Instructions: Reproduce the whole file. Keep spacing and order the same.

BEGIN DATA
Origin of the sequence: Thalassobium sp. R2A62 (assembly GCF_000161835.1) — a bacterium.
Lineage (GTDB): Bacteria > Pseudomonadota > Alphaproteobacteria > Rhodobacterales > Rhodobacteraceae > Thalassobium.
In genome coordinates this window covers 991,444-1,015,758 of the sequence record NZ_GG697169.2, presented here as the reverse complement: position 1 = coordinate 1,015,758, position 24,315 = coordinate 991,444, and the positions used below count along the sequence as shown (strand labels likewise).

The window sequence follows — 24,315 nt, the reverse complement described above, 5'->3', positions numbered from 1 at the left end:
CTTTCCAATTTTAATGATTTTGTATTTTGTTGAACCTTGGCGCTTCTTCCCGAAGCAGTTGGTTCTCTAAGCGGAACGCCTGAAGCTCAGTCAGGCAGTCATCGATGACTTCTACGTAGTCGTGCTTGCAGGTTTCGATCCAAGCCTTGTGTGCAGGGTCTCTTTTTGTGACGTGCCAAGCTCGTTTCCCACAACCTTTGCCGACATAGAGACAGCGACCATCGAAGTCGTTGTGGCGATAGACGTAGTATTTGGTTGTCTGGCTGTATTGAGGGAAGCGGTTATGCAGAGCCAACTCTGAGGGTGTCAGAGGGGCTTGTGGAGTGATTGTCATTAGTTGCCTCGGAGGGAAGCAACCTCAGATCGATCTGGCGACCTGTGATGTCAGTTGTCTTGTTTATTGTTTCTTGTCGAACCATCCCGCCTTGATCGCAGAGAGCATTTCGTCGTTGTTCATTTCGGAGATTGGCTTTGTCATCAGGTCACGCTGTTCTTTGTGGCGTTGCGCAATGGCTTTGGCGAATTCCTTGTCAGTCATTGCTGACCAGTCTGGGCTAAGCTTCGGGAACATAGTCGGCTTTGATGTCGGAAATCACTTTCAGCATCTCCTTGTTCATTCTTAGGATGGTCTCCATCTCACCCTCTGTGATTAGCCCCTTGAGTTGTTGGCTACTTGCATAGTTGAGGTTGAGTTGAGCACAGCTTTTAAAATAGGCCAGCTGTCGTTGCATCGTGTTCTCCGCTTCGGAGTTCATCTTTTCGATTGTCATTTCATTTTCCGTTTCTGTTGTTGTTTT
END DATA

Origin of the sequence: Thalassobium sp. R2A62 (assembly GCF_000161835.1) — a bacterium.
Lineage (GTDB): Bacteria > Pseudomonadota > Alphaproteobacteria > Rhodobacterales > Rhodobacteraceae > Thalassobium.
In genome coordinates this window covers 991,444-1,015,758 of the sequence record NZ_GG697169.2, presented here as the reverse complement: position 1 = coordinate 1,015,758, position 24,315 = coordinate 991,444, and the positions used below count along the sequence as shown (strand labels likewise).

The window sequence follows — 24,315 nt, the reverse complement described above, 5'->3', positions numbered from 1 at the left end:
CTTTCCAATTTTAATGATTTTGTATTTTGTTGAACCTTGGCGCTTCTTCCCGAAGCAGTTGGTTCTCTAAGCGGAACGCCTGAAGCTCAGTCAGGCAGTCATCGATGACTTCTACGTAGTCGTGCTTGCAGGTTTCGATCCAAGCCTTGTGTGCAGGGTCTCTTTTTGTGACGTGCCAAGCTCGTTTCCCACAACCTTTGCCGACATAGAGACAGCGACCATCGAAGTCGTTGTGGCGATAGACGTAGTATTTGGTTGTCTGGCTGTATTGAGGGAAGCGGTTATGCAGAGCCAACTCTGAGGGTGTCAGAGGGGCTTGTGGAGTGATTGTCATTAGTTGCCTCGGAGGGAAGCAACCTCAGATCGATCTGGCGACCTGTGATGTCAGTTGTCTTGTTTATTGTTTCTTGTCGAACCATCCCGCCTTGATCGCAGAGAGCATTTCGTCGTTGTTCATTTCGGAGATTGGCTTTGTCATCAGGTCACGCTGTTCTTTGTGGCGTTGCGCAATGGCTTTGGCGAATTCCTTGTCAGTCATTGCTGACCAGTCTGGGCTAAGCTTCGGGAACATAGTCGGCTTTGATGTCGGAAATCACTTTCAGCATCTCCTTGTTCATTCTTAGGATGGTCTCCATCTCACCCTCTGTGATTAGCCCCTTGAGTTGTTGGCTACTTGCATAGTTGAGGTTGAGTTGAGCACAGCTTTTAAAATAGGCCAGCTGTCGTTGCATCGTGTTCTCCGCTTCGGAGTTCATCTTTTCGATTGTCATTTCATTTTCCGTTTCTGTTGTTGTTTT